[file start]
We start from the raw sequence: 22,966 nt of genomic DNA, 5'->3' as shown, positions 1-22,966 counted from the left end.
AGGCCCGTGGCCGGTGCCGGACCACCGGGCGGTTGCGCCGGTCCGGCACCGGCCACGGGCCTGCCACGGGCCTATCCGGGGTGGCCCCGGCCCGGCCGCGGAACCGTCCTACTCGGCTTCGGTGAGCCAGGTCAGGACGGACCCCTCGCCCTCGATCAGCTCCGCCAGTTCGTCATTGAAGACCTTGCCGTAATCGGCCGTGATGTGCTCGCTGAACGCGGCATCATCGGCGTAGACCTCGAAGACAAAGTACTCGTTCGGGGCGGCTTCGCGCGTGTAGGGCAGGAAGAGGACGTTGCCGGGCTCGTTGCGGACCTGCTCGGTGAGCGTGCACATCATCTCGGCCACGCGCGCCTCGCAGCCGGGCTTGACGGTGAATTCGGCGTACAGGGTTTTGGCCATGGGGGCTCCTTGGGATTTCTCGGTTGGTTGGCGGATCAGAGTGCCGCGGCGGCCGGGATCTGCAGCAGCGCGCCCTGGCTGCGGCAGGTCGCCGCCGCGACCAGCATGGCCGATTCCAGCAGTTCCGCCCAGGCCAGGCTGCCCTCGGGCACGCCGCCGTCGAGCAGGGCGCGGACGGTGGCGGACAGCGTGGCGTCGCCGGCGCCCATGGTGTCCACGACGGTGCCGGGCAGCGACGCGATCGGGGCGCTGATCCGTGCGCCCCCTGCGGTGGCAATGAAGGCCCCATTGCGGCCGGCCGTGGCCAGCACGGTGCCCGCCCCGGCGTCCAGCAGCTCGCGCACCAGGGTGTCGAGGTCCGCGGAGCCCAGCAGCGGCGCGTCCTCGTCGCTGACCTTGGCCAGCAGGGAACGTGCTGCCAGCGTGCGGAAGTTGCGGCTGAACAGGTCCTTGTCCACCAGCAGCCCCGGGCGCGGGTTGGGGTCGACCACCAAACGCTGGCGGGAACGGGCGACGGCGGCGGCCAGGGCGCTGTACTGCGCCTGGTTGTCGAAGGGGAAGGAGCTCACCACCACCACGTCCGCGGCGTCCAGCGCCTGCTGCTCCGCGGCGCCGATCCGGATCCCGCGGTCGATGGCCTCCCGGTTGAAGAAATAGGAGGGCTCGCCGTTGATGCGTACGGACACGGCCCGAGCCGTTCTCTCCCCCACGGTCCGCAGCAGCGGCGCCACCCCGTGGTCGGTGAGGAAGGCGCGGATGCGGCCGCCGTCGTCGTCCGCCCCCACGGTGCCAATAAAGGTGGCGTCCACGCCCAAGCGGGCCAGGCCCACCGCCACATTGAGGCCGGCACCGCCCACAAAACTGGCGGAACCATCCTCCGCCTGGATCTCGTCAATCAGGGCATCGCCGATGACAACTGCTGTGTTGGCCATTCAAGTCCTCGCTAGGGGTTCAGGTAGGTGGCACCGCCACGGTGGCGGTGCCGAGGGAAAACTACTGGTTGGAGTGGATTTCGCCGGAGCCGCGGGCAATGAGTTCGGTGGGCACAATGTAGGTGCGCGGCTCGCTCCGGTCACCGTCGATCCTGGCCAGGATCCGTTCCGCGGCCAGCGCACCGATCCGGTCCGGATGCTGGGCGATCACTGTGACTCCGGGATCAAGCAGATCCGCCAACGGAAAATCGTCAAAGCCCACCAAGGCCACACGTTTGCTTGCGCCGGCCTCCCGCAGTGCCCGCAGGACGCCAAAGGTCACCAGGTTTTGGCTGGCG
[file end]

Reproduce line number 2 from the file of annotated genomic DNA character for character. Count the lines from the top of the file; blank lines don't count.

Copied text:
AGGCCCGTGGCCGGTGCCGGACCACCGGGCGGTTGCGCCGGTCCGGCACCGGCCACGGGCCTGCCACGGGCCTATCCGGGGTGGCCCCGGCCCGGCCGCGGAACCGTCCTACTCGGCTTCGGTGAGCCAGGTCAGGACGGACCCCTCGCCCTCGATCAGCTCCGCCAGTTCGTCATTGAAGACCTTGCCGTAATCGGCCGTGATGTGCTCGCTGAACGCGGCATCATCGGCGTAGACCTCGAAGACAAAGTACTCGTTCGGGGCGGCTTCGCGCGTGTAGGGCAGGAAGAGGACGTTGCCGGGCTCGTTGCGGACCTGCTCGGTGAGCGTGCACATCATCTCGGCCACGCGCGCCTCGCAGCCGGGCTTGACGGTGAATTCGGCGTACAGGGTTTTGGCCATGGGGGCTCCTTGGGATTTCTCGGTTGGTTGGCGGATCAGAGTGCCGCGGCGGCCGGGATCTGCAGCAGCGCGCCCTGGCTGCGGCAGGTCGCCGCCGCGACCAGCATGGCCGATTCCAGCAGTTCCGCCCAGGCCAGGCTGCCCTCGGGCACGCCGCCGTCGAGCAGGGCGCGGACGGTGGCGGACAGCGTGGCGTCGCCGGCGCCCATGGTGTCCACGACGGTGCCGGGCAGCGACGCGATCGGGGCGCTGATCCGTGCGCCCCCTGCGGTGGCAATGAAGGCCCCATTGCGGCCGGCCGTGGCCAGCACGGTGCCCGCCCCGGCGTCCAGCAGCTCGCGCACCAGGGTGTCGAGGTCCGCGGAGCCCAGCAGCGGCGCGTCCTCGTCGCTGACCTTGGCCAGCAGGGAACGTGCTGCCAGCGTGCGGAAGTTGCGGCTGAACAGGTCCTTGTCCACCAGCAGCCCCGGGCGCGGGTTGGGGTCGACCACCAAACGCTGGCGGGAACGGGCGACGGCGGCGGCCAGGGCGCTGTACTGCGCCTGGTTGTCGAAGGGGAAGGAGCTCACCACCACCACGTCCGCGGCGTCCAGCGCCTGCTGCTCCGCGGCGCCGATCCGGATCCCGCGGTCGATGGCCTCCCGGTTGAAGAAATAGGAGGGCTCGCCGTTGATGCGTACGGACACGGCCCGAGCCGTTCTCTCCCCCACGGTCCGCAGCAGCGGCGCCACCCCGTGGTCGGTGAGGAAGGCGCGGATGCGGCCGCCGTCGTCGTCCGCCCCCACGGTGCCAATAAAGGTGGCGTCCACGCCCAAGCGGGCCAGGCCCACCGCCACATTGAGGCCGGCACCGCCCACAAAACTGGCGGAACCATCCTCCGCCTGGATCTCGTCAATCAGGGCATCGCCGATGACAACTGCTGTGTTGGCCATTCAAGTCCTCGCTAGGGGTTCAGGTAGGTGGCACCGCCACGGTGGCGGTGCCGAGGGAAAACTACTGGTTGGAGTGGATTTCGCCGGAGCCGCGGGCAATGAGTTCGGTGGGCACAATGTAGGTGCGCGGCTCGCTCCGGTCACCGTCGATCCTGGCCAGGATCCGTTCCGCGGCCAGCGCACCGATCCGGTCCGGATGCTGGGCGATCACTGTGACTCCGGGATCAAGCAGATCCGCCAACGGAAAATCGTCAAAGCCCACCAAGGCCACACGTTTGCTTGCGCCGGCCTCCCGCAGTGCCCGCAGGACGCCAAAGGTCACCAGGTTTTGGCTGGCG